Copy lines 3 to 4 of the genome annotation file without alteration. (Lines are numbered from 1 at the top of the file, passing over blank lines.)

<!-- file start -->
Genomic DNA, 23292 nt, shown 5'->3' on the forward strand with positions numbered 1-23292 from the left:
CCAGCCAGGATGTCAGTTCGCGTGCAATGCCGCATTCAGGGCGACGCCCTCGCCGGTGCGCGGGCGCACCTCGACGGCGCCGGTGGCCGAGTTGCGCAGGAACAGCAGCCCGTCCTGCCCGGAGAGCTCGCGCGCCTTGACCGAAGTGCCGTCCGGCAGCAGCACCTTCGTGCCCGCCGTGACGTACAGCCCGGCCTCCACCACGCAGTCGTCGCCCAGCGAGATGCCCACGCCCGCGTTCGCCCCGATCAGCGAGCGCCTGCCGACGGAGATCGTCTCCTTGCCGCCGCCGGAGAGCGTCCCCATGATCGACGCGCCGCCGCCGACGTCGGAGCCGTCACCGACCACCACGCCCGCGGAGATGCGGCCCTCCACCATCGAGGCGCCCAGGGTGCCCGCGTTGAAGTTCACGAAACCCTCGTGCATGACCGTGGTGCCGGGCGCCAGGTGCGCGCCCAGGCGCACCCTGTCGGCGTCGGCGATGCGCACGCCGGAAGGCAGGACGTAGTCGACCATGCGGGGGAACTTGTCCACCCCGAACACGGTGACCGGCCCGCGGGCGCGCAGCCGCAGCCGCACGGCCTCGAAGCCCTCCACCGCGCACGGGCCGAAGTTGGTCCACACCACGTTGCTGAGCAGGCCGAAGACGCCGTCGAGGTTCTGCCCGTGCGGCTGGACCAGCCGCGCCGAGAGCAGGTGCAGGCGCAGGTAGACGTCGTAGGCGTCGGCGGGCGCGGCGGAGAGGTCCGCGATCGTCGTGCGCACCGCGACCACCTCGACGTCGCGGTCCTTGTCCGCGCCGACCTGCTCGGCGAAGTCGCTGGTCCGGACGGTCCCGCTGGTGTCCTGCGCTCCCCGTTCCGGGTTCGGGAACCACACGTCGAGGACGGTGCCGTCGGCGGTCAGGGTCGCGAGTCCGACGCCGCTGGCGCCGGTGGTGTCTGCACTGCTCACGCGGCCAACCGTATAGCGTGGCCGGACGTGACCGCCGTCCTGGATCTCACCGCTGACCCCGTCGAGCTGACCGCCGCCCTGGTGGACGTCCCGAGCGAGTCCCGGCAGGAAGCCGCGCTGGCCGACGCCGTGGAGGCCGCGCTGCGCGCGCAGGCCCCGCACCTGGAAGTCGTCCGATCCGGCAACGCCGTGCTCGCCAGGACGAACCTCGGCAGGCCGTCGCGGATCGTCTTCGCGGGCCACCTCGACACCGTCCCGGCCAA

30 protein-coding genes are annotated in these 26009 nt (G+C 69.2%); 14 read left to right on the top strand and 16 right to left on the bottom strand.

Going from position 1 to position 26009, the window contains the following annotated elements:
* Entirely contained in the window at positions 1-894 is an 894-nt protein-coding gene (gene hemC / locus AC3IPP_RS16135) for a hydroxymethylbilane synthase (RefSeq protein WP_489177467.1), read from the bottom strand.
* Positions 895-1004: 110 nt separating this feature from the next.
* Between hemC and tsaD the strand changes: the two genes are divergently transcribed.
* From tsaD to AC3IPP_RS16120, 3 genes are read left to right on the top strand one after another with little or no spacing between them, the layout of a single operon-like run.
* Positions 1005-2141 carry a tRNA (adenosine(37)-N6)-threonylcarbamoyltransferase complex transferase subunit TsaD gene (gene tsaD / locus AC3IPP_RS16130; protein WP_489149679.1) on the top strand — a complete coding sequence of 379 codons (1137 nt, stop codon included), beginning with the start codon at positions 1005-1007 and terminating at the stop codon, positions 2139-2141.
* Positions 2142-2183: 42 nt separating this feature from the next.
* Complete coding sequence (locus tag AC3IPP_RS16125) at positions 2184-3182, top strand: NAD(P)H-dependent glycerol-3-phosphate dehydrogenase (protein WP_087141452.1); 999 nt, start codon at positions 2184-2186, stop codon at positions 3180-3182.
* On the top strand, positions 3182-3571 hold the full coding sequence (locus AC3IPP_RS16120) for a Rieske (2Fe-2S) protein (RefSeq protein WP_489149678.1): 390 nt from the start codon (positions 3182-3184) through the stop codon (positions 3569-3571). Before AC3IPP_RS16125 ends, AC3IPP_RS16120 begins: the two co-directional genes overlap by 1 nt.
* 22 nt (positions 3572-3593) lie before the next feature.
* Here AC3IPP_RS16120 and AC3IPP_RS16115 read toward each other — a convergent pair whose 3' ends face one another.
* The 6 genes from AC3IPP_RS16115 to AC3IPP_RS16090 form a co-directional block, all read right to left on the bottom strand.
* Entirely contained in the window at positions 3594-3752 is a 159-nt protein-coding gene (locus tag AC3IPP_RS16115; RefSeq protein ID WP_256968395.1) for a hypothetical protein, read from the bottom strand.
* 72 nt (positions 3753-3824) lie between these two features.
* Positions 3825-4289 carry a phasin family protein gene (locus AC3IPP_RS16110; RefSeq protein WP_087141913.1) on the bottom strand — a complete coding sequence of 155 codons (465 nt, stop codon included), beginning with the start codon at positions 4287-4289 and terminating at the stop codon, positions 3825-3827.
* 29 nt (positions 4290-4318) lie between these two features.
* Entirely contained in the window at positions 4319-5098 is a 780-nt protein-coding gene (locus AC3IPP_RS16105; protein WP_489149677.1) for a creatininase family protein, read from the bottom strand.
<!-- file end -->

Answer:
30 protein-coding genes are annotated in these 26009 nt (G+C 69.2%); 14 read left to right on the top strand and 16 right to left on the bottom strand.

Going from position 1 to position 26009, the window contains the following annotated elements: